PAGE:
Ab treatments. All reagents were diluted in saline to a final volume of 200 μl per mouse. As previously described (18, 19), in order to block IgG-mediated hypersensitivity reaction, a single dose of 500 μg of anti-FcγRII/RIII (24G2, a rat IgG2b Ab; American Type Culture Collection, Rockville, Maryland, USA) was injected intraperitoneally 24 hours before intragastric challenge. To prevent an IgE-mediated hypersensitivity reaction, a single dose of 100 μg of anti-IgE (EM-95, a rat IgG2a anti-mouse IgE mouse Ab from Zelig Eshhar, Weizmann Institute of Science, Rehovot, Israel) was administered intraperitoneally 24 hours before the sixth intragastric challenge. To prevent systemic anaphylaxis following anti-IgE injection, mice received an intravenous injection of 0.2 mg of antihistamine (triprolidine, an H1 receptor antagonist from Sigma-Aldrich) 20 minutes prior to anti-IgE mAb administration. The short half-life of triprolidine allowed us to alleviate the anaphylactic reaction to EM-95 without affecting the response to intragastric OVA challenge on the following day. Mice were also pretreated with control Ab’s: GL117, a rat IgG2a mouse Ab or J1.2, a rat IgG2b anti-mouse Ab (both from John Abrams, DNAX Research Institute, Palo Alto, California, USA). To deplete BALB/c mice of their mucosal mast cells, mice were administered five doses (first dose intravenously, then intraperitoneally) of 1 mg of anti–c-kit Ab (ACK2) (20) or a control Ab (J1.2) the day before each intragastric challenge.
Antiallergic drug treatments. Drugs were all given intravenously 20–30 minutes before intragastric saline or allergen challenge, alone or in combination, resulting in a total volume of 200 μl per injection. A single dose of each drug was selected based on previous publications and the manufacturer’s information (18, 19). The reagents included 66 μg CV6209, PAF receptor antagonist (Biomol Research Laboratories, Plymouth Meeting, Pennsylvania, USA) (21); 60 μg mepyramine, H1 receptor antagonist (Tocris Cookson Ltd., Ellisville, Missouri, USA) (22); 0.2 mg cimetadine, H2 receptor antagonist (Tocris Cookson Ltd.) (23); 60 μg ketanserin, 5-HT1c/2a receptor antagonist (24) (Alexis Corp., San Diego, California, USA); 0.25 mg azasetron, 5-HT3 receptor antagonist (Y-25130, Biomol Research Laboratories) (25); and 75 μg SB 203-186, 5-HT4 receptor antagonist (Tocris Cookson Ltd.).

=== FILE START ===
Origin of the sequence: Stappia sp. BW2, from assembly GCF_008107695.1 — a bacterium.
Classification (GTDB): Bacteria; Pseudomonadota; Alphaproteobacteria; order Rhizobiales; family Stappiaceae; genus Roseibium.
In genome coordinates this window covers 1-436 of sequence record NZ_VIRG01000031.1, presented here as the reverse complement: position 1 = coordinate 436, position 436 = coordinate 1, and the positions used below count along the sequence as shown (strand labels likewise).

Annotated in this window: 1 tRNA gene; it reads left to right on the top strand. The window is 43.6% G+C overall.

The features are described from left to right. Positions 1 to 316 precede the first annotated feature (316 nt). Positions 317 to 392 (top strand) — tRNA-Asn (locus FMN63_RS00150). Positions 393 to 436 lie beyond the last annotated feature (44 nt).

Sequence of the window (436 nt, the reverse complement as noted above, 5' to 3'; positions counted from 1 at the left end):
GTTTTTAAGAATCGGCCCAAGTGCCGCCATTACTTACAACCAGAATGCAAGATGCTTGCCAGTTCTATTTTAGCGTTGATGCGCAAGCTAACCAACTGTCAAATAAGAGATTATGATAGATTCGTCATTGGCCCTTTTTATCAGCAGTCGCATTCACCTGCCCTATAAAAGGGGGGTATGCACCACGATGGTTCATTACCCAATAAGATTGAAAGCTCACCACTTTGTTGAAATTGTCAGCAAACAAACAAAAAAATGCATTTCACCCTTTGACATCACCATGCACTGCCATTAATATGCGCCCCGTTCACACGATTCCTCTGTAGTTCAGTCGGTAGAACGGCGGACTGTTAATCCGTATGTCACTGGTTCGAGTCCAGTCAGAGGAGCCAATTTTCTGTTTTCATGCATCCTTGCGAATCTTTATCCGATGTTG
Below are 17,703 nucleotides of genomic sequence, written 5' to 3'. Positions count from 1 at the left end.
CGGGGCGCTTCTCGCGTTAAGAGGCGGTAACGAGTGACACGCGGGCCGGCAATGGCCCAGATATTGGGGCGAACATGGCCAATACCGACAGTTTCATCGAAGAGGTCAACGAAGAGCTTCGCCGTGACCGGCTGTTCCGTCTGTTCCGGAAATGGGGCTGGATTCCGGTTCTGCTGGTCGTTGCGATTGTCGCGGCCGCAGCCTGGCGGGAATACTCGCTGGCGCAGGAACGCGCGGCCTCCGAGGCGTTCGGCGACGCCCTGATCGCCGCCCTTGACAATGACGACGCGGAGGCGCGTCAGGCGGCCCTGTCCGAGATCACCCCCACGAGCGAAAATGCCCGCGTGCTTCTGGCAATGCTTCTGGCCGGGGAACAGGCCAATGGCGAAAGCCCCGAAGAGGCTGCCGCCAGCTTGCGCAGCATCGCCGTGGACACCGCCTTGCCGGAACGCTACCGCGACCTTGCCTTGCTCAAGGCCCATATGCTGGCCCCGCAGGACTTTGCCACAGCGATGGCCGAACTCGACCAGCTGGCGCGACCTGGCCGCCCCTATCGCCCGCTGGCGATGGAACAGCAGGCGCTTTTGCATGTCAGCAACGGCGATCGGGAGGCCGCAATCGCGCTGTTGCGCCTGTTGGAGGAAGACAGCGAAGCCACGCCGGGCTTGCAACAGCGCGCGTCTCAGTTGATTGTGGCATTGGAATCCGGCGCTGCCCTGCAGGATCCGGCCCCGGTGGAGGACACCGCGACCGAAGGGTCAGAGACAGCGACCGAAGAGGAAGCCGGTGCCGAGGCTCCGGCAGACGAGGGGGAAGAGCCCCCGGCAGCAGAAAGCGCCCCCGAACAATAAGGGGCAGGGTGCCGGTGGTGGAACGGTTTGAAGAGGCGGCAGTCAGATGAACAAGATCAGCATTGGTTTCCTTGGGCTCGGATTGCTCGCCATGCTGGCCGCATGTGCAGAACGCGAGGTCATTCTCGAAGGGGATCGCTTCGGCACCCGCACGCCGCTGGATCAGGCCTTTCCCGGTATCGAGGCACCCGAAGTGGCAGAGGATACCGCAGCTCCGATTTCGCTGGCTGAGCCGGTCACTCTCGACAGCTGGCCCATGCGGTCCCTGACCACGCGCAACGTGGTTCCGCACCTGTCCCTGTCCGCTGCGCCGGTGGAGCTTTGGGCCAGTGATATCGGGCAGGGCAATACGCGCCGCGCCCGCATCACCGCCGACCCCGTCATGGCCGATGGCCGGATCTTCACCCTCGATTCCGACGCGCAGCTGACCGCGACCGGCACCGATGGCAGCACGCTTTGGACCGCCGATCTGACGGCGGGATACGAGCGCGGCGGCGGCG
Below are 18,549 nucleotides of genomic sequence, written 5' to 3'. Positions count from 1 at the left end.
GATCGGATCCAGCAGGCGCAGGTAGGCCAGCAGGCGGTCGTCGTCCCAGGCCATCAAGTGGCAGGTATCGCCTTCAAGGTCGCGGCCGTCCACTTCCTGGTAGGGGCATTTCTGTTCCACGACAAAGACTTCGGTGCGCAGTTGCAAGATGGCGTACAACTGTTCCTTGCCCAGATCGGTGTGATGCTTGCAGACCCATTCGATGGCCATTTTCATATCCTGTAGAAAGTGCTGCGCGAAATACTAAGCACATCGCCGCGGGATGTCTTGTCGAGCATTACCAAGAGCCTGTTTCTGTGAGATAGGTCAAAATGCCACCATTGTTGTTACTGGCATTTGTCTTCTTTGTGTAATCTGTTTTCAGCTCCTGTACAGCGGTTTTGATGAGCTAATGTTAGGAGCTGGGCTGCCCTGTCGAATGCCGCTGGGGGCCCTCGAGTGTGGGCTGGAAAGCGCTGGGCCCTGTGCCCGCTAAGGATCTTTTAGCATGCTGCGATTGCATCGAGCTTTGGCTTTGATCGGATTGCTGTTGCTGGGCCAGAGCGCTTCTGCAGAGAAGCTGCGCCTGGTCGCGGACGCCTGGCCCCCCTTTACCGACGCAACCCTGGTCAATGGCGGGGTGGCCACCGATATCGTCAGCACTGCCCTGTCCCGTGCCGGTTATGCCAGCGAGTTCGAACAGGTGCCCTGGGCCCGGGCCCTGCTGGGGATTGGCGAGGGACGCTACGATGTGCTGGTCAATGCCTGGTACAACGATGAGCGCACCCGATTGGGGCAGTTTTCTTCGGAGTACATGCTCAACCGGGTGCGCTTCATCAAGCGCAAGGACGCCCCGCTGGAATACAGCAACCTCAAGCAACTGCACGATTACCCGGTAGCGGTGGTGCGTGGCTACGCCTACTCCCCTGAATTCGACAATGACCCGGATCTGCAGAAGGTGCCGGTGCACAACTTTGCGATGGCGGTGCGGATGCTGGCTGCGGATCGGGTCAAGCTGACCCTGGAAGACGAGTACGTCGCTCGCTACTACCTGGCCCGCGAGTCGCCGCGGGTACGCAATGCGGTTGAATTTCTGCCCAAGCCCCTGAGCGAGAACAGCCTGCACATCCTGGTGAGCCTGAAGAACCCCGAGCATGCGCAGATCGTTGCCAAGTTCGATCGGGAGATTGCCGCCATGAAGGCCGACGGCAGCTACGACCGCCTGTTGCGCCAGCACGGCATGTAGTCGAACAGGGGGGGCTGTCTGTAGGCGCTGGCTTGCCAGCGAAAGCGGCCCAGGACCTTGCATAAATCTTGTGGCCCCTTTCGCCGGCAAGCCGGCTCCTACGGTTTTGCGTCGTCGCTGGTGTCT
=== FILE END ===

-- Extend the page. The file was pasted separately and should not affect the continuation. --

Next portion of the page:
Systemic anaphylaxis. Systemic anaphylaxis was induced by intravenous injection of OVA (0.1–1,000 μg in normal saline in a final volume of 200 μl) in OVA/alum–sensitized mice. Rectal and oral temperatures were measured with a Digital Thermocouple Thermometer (BAT-12; Physitemp Instruments Inc., Clifton, New Jersey, USA) as described previously (19). To block clinical manifestations of anaphylaxis, mice were treated with various combinations of antihistaminic drugs (mepyramine and cimetadine), antiserotonin drugs (either ketanserin or azasetron and SB 203-186), and anti-PAF (CV6209), as described above.
Statistical analysis. Data are expressed as mean plus or minus SEM. Statistical significance comparing different sets of mice was determined by the Student t test.
Oral allergen-induced diarrhea. We aimed to develop a model of antigen-induced eosinophil-associated gastrointestinal hypersensitivity characterized by acute diarrhea. In previous studies we reported that oral administrations of OVA (up to 2 mg) in the form of enteric-coated beads (but not soluble OVA) was effective at inducing a Th2-associated gastrointestinal response (13). Although this experimental regime induced several features of chronic gastrointestinal allergy, the mice did not undergo oral allergen–induced diarrhea. Based on a previous publication (26), we modified our experimental regime by sensitizing mice with two OVA/alum intraperitoneal injections separated by 2 weeks and by then administering relatively higher amounts of soluble OVA (2–250 mg) by repeated intragastric delivery (Figure 1a). Following this protocol, mice developed diarrhea 15–45 minutes after the third OVA challenge (Figure 1b). In BALB/c mice, dose-response experiments revealed that there was a plateau in diarrhea induction between doses of 50 and 250 mg (data not shown), leading us to use 50 mg of OVA per challenge for subsequent experiments. Although BALB/c mice started developing diarrhea acutely after the third intragastric challenge, C57Bl/6 mice were resistant to up to ten intragastric OVA challenges (Figure 1c). Diarrhea was also noted by direct observation of the colon and cecum; the liquid stool observed following OVA-induced diarrhea contrasts with the solid pellets seen in the distal colon of saline-challenged mice (Figure 1d).